This means that both connection server pods will still have an individual ADAM database containing all data mentioned above, but during the initialization of the CPA federation, a second ADAM database is created. The global adam database.

In this database, all global entitlements and the link between local pools and the entitlements are stored. This is then synced using the VIPA protocol between all pods.
cloud pod architecture So as seen in the diagram, the traditional deployment is just duplicated to the other side. This can be for example be a data center in New York and the other in Los Angeles. Both pods will be communicating with each other by replicating the global ADAM database between all members.

Why do I need separate pods when I only have one physical site?
This is indeed a good question on why do I even need this? When I just have a data center or room located in (building A & building B or basement and floor 2,…)

It all again comes back to RCAR, If you do not know what this is please check out my VMUG video on this topic.
In short, how business critical is the deployment? What is the required availability of the solution?

In the case of some of my customers, that answer will be without doubt mission-critical to the business.

To provide a similar overview as the single/multiple vCenters, here is a pros/cons list for the implementation of CPA:

– No SPOF on connection server pod level
– High availability on Horizon management blocks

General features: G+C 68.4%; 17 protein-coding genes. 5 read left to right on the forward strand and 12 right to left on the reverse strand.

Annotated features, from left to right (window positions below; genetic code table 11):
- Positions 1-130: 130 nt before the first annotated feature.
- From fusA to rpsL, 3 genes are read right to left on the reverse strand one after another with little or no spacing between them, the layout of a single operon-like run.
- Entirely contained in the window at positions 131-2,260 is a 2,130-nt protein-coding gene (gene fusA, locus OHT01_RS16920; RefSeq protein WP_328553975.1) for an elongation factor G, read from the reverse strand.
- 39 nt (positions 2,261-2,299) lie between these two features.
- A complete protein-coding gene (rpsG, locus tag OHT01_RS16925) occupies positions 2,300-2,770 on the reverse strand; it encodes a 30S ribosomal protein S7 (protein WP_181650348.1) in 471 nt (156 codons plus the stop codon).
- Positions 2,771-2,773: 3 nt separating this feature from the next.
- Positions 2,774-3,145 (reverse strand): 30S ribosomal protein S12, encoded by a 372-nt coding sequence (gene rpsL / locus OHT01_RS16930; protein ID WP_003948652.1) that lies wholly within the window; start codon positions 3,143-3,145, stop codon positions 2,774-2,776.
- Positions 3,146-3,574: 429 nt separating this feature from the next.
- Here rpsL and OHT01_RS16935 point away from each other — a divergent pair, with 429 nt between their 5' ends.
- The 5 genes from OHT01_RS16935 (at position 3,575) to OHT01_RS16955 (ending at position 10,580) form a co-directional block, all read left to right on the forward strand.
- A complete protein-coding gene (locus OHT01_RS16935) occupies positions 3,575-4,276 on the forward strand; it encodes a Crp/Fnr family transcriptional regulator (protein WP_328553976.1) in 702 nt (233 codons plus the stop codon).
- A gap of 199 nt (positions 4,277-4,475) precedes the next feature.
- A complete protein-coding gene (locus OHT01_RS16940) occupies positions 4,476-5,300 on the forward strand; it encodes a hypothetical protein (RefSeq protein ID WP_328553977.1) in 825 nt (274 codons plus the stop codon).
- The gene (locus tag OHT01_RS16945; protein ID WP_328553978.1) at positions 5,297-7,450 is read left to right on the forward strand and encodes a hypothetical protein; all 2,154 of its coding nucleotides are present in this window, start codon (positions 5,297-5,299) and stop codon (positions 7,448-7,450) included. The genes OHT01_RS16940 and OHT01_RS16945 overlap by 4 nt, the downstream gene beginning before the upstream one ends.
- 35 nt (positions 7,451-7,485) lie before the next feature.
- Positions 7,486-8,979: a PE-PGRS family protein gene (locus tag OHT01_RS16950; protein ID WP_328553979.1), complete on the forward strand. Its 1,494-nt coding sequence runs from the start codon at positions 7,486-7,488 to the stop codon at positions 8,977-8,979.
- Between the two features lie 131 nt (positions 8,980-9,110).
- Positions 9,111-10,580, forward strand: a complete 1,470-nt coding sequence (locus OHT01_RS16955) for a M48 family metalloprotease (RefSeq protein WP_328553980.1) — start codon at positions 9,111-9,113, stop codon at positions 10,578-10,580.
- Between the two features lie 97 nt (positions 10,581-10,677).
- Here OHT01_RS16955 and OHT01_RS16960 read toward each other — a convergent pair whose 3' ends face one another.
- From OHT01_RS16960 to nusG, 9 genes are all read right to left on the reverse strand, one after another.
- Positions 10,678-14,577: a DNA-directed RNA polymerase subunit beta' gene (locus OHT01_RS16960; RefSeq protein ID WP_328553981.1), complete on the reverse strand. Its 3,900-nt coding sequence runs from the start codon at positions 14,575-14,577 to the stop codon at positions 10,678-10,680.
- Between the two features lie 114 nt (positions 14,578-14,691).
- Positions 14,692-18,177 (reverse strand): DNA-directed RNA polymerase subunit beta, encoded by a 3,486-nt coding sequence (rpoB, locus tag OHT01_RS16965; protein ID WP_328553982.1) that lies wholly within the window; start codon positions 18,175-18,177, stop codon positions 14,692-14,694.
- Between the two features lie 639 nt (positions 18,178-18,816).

– Maintenance and lifecycle management can be performed in a rolling upgrade fashion
– Granular testing and validation can be performed due to rolling upgrade. No big bang upgrades


– Upgrades tend to be longer due to more horizon components need to be upgraded
– Desktop pool configuration needs to be performed on both sides in case of Active-Active setup
– Double the number of resources required in the infrastructure clusters


Based on my personal experience, the implementation of CPA can greatly improve the availability of your horizon solution as well as provide more flexible lifecycle management to allow for more granular testing.
The biggest pro in my opinion is the option to fully upgrade an entire site (desktop / vSphere / vCenters and backend services) in 1 go and fully test before allowing any end-users on the site.

I hope this blog was helpful and will clearly identify why CPA is a hidden gem that is sometimes misunderstood.